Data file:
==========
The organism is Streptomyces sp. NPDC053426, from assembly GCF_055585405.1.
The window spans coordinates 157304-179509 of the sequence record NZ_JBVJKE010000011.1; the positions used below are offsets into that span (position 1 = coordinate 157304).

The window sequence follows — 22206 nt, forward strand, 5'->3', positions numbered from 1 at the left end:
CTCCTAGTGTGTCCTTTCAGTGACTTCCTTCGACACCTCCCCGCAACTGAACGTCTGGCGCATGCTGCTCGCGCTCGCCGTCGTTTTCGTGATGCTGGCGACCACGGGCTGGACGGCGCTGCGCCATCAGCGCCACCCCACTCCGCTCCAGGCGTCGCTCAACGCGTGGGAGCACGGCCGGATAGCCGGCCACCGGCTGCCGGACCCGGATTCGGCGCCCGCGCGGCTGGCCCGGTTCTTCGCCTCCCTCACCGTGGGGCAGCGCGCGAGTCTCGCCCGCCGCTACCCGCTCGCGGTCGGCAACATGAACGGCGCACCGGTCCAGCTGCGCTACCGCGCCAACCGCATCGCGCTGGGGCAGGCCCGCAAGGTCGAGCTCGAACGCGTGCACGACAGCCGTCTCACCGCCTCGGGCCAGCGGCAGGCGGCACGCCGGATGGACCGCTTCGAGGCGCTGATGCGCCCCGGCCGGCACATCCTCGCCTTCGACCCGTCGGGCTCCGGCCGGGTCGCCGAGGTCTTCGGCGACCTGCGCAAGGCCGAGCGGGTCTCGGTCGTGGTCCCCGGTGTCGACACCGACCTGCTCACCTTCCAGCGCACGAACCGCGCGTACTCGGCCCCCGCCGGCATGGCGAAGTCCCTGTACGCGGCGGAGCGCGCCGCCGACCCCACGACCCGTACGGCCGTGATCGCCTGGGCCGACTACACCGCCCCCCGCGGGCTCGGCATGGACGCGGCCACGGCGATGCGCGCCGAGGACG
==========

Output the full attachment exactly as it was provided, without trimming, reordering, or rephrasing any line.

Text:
The organism is Streptomyces sp. NPDC053426, from assembly GCF_055585405.1.
The window spans coordinates 157304-179509 of the sequence record NZ_JBVJKE010000011.1; the positions used below are offsets into that span (position 1 = coordinate 157304).

The window sequence follows — 22206 nt, forward strand, 5'->3', positions numbered from 1 at the left end:
CTCCTAGTGTGTCCTTTCAGTGACTTCCTTCGACACCTCCCCGCAACTGAACGTCTGGCGCATGCTGCTCGCGCTCGCCGTCGTTTTCGTGATGCTGGCGACCACGGGCTGGACGGCGCTGCGCCATCAGCGCCACCCCACTCCGCTCCAGGCGTCGCTCAACGCGTGGGAGCACGGCCGGATAGCCGGCCACCGGCTGCCGGACCCGGATTCGGCGCCCGCGCGGCTGGCCCGGTTCTTCGCCTCCCTCACCGTGGGGCAGCGCGCGAGTCTCGCCCGCCGCTACCCGCTCGCGGTCGGCAACATGAACGGCGCACCGGTCCAGCTGCGCTACCGCGCCAACCGCATCGCGCTGGGGCAGGCCCGCAAGGTCGAGCTCGAACGCGTGCACGACAGCCGTCTCACCGCCTCGGGCCAGCGGCAGGCGGCACGCCGGATGGACCGCTTCGAGGCGCTGATGCGCCCCGGCCGGCACATCCTCGCCTTCGACCCGTCGGGCTCCGGCCGGGTCGCCGAGGTCTTCGGCGACCTGCGCAAGGCCGAGCGGGTCTCGGTCGTGGTCCCCGGTGTCGACACCGACCTGCTCACCTTCCAGCGCACGAACCGCGCGTACTCGGCCCCCGCCGGCATGGCGAAGTCCCTGTACGCGGCGGAGCGCGCCGCCGACCCCACGACCCGTACGGCCGTGATCGCCTGGGCCGACTACACCGCCCCCCGCGGGCTCGGCATGGACGCGGCCACGGCGATGCGCGCCGAGGACG